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A Spontaneous Libation for your Consideration

From the Knowledge Vault

Craft Cocktail Making: Theory and Structure of Acidity

The dividing line between a cocktail enthusiast and a craft cocktail aficionado is knowledge. Anyone can enjoy a cocktail, and with enough time spent at or behind a bar, attain a good enough working knowledge of brands and flavors of alcohol. Some of these people go on to create a new cocktail, usually starting with a common drink or ratio of spirits to other ingredients and tweaking them to make something pleasant.

Alas, this approach lacks repeatability in creating quality craft cocktails. Craft cocktails are not dump buckets for every neon colored, super sweet liqueur that your distributor is pushing. And they are not made to mask the flavor of alcohol, but to support and sustain it.

Combinations that should work based on the flavors of the components often fail to impress in the glass due to a lack of understanding of those same component's structural elements. Skilled mixologists construct cocktails from some basic building blocks: alcohol, sugar, acidity, and bitterness. A thorough understand of these primary elements can help craft cocktail designers make great drinks with a minimum of waste and trial and error.


The cocktail dates back to the earliest parts of the 19th century. The original contained no acidic agents – just a simple mix of spirit, sugar, water, and bitters. But by 1862, Jerry Thomas had entire sections for Sours, Fixes, and Daisies, all of which featured acidity prominently. Certainly, the use of spirit-plus-acidity dates back to the 18th century Punch, which were spirit, water, lemon and sugar, with some other ingredients added for flavoring.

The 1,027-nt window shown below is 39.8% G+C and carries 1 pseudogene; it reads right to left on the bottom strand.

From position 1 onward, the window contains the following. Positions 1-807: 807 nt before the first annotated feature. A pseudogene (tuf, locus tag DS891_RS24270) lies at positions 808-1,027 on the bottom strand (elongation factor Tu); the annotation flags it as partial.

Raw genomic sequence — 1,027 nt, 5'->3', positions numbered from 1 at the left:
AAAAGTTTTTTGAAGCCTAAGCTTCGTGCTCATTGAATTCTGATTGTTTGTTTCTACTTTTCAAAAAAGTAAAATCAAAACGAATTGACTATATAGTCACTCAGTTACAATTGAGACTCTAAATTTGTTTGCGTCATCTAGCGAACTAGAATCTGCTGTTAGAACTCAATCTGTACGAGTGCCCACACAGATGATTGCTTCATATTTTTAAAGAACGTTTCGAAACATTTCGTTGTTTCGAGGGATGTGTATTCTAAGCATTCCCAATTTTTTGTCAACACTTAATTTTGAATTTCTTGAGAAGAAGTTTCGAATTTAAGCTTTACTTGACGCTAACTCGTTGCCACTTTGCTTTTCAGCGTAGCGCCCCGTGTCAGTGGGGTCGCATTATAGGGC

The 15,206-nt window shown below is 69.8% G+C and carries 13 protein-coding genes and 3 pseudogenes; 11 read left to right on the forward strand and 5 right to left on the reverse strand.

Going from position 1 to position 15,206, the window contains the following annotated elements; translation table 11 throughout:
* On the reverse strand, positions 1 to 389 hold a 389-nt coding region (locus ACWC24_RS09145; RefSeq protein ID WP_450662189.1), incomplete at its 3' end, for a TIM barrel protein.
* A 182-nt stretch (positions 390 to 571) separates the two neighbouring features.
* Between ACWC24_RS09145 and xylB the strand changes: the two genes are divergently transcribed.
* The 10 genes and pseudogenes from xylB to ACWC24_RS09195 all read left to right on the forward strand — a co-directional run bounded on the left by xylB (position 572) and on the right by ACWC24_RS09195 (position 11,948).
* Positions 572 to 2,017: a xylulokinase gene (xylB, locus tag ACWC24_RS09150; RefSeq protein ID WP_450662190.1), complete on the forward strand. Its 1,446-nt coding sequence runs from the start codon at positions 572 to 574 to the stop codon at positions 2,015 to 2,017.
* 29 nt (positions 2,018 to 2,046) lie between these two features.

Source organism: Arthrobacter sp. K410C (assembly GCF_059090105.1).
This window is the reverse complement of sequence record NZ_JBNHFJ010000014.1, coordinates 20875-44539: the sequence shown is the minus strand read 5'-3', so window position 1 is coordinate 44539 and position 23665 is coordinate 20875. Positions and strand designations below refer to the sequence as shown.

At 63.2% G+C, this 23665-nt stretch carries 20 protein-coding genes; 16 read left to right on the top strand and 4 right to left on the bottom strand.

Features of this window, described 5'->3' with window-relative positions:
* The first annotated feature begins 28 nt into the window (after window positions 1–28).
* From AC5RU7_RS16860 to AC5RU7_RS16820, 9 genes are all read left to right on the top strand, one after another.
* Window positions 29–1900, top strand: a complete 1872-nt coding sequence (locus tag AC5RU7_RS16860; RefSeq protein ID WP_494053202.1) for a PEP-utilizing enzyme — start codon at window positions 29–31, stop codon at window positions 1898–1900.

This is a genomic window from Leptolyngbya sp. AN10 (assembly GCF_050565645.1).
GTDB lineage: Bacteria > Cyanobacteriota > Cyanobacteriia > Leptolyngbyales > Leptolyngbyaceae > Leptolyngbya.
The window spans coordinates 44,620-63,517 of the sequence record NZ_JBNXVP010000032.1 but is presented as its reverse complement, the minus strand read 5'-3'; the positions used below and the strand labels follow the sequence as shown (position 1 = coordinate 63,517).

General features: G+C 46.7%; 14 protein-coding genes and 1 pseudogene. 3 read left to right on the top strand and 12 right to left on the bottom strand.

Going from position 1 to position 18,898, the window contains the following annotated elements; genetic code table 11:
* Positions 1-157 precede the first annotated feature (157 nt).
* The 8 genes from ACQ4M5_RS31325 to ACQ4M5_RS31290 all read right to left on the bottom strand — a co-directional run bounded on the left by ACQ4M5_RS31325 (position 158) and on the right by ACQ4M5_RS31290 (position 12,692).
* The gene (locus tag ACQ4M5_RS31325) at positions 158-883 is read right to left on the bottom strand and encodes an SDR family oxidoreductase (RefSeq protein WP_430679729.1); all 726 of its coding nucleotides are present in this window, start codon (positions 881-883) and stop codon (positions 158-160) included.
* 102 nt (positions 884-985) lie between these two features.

Recent Additions

  • Iron Ranger — Bourbon, Falernum, Bitters, Pineapple juice, Lemon juice, Simple syrup, Mint, Cinnamon stick
  • Coley Cobbler — Sweet vermouth, Fernet Branca, Gin, Demerara syrup, Orange
  • Alechata — Reposado Tequila, Becherovka, Cream, Simple syrup, Salt, Cinnamon
  • Oaxacan Lady — Mezcal, Bénédictine, Amaro Montenegro, Bitters, Lime juice
  • Forbidden Fruit (Aisha Sharpe) — Apple brandy, Pimm's No. 1 Cup, Peychaud's Bitters, Bitters, Lemon juice, Simple syrup, Ginger beer

Recent Discussion

  • Re Pretty Bird, 13 hours ago smparkes commented:

    We had a stray pomelo from root stock of our lemon tree. It's gone but we kept one fruit. Nice and tart!

  • Re Silver Lining, 19 hours ago drinkingandthinking commented:

    I agree that it's basically a watered down whisky sour riff, but with less soda and a bit more Licor 43 it's a solid 3 and worth exploring.

  • Re Grumpy Brit #1, 2 days ago Mixin In Ansley commented:

    Agree with the too-heavy Campari thought. This drink should deliver the pimms which it does not- too citrusy.

  • Re Cherry Bomb, 3 days ago meltingUpwards commented:

    I like this as an equal parts all 1oz/30cl.
    Then 2 dashes of firewater bitters and 2 dashes cherry cacao bitters.

  • Re Esquivel, 3 days ago drinkingandthinking commented:

    Okay, but pretty sour and too much ice which seems to water it down.